Persisting sensitive information with PowerShell

It often happens that I need to persist a password or another sensitive information strings in a file or database. When it happens I can never recall what was exactly the command I used to do so in the past. That’s why I decided to encapsulate the two operation of encrypting and decrypting a string in a cmdlet so that the next time I can just check my blog post.

A small preface about the operation of encryption. It is based on the ConvertTo-SecureString cmdlet which on its own uses Advanced Encryption Standard (AES) encryption algorithm. Supported key lengths by the AES encryption algorithm in this case are 128, 192, or 256 bits and they do depend on the specified key length.

As you can see, there are two required parameters, string that you are trying to encrypt and the key to use to encrypt it. As mentioned above, specified key must have a length of 128, 192, or 256 bits. This translate in a string with length respectively equal to 8, 12 or 16 chars. The calculation is simple, strings inside PowerShell are represented as 16-bit Unicode, instances of .NET’s System.String class, thus 16 bits per character. Knowing this, the maths is easy.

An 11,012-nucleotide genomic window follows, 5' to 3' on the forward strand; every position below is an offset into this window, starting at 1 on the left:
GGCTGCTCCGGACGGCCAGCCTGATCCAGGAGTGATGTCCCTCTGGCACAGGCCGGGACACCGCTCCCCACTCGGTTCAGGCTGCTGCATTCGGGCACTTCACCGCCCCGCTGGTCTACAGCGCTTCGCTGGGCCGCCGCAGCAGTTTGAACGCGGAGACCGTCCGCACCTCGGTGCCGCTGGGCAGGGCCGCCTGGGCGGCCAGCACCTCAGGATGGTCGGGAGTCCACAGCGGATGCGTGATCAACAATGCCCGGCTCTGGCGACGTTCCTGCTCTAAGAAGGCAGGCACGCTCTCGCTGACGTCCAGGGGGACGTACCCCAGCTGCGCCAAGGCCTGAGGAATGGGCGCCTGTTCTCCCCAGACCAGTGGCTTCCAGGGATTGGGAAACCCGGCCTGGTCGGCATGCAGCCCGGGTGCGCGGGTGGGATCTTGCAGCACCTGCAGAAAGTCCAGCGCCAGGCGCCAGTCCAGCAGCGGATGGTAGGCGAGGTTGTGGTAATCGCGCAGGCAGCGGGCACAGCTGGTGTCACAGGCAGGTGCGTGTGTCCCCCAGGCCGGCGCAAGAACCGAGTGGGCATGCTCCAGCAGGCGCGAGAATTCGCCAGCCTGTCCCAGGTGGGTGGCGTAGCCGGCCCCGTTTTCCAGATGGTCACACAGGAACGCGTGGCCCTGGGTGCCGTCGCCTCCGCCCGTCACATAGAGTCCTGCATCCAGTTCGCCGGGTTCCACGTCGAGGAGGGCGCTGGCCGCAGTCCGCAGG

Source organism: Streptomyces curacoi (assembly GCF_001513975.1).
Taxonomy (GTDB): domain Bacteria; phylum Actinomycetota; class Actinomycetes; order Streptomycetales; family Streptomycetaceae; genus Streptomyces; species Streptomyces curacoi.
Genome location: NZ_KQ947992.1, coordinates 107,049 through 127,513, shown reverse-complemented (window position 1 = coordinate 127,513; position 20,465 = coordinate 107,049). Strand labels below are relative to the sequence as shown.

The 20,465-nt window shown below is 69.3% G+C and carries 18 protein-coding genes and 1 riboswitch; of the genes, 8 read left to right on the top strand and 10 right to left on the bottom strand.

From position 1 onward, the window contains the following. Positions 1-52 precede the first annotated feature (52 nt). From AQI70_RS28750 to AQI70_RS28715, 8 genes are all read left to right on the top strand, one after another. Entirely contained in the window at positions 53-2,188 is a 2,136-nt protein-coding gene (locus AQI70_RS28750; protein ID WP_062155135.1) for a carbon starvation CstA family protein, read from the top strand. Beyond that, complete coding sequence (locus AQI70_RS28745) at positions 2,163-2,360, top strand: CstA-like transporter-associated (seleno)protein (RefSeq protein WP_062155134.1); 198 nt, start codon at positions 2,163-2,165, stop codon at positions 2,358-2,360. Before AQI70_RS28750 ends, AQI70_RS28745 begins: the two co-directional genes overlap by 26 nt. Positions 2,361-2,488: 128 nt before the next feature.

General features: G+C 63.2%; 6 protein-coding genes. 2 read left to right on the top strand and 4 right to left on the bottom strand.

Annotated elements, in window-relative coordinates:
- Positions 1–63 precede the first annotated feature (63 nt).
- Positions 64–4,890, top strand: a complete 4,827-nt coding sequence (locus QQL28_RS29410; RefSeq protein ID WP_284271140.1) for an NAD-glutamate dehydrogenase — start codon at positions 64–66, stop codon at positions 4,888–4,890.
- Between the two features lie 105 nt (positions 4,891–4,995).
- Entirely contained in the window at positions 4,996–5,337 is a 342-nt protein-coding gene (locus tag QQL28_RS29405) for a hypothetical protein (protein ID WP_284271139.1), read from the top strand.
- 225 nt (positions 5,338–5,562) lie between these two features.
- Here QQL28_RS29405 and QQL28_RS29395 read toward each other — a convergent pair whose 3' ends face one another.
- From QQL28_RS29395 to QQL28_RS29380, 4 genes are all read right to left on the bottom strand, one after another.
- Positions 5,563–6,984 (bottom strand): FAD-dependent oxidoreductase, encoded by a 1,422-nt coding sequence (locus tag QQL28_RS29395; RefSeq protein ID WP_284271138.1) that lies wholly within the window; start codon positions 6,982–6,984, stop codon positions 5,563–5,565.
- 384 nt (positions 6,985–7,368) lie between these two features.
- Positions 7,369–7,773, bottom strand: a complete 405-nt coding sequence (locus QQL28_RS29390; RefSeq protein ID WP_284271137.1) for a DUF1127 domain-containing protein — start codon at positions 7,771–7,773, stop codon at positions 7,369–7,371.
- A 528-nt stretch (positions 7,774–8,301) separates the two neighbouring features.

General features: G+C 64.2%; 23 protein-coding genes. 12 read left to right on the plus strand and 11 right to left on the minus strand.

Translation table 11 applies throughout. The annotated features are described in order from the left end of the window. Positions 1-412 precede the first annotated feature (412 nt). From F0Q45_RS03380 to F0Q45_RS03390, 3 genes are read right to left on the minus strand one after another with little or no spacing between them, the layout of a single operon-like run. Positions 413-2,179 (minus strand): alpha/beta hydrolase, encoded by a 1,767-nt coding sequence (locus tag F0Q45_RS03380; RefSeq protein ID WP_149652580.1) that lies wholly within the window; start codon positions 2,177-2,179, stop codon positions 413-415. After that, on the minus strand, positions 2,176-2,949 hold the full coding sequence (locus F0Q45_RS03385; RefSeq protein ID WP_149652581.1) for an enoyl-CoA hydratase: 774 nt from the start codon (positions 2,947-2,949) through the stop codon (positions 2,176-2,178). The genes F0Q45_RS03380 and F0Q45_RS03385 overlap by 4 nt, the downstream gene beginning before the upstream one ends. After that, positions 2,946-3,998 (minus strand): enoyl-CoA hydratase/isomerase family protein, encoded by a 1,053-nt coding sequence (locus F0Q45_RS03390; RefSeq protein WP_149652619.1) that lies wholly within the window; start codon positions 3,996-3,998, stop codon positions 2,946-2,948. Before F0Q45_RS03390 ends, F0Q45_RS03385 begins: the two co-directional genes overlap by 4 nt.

For record, if we haven’t specified any key, the Windows Data Protection API (DPAPI) would be used to encrypt the standard string representation and we wouldn’t be capable of decrypting our string on a different computer.
After we invoke our cmdlet, we will get back the encrypted string. We can then persist that information safely in, at example, our configuration file or a database field.

Once we need to read our value back we can use the following cmdlet:

Passing in the encrypted string and the key that should be used to decrypt the information, this cmdlet will return the decrypted string.

Following an example:

You can expect to see outputted console the “My strong super password”.

That’s all folks. Keep your sensitive information safe!

3 thoughts on “Persisting sensitive information with PowerShell

  1. Hello,
    It doesnt work, returns : ##[error]A parameter cannot be found that matches parameter name ‘ToSession’

    Any ideas?

    Thanks in advance

    1. Hi Kala,

      I just re-run all of the samples I do provide and they work as described. Where is the ToSession parameter coming from? Seems like you are using a Copy-Item cmdlet or similar ones that do accept the session object and you are running an older version of PowerShell (as ToSession parameter is available only on PSv5).

      Mario

    2. It seems you comment ended up in the wrong post. This seems relevant to my WinRm Copy File extension. Also, given the error I do suppose that the build server or the machine you are copying onto, are not running PowerShell v5.

      Mario

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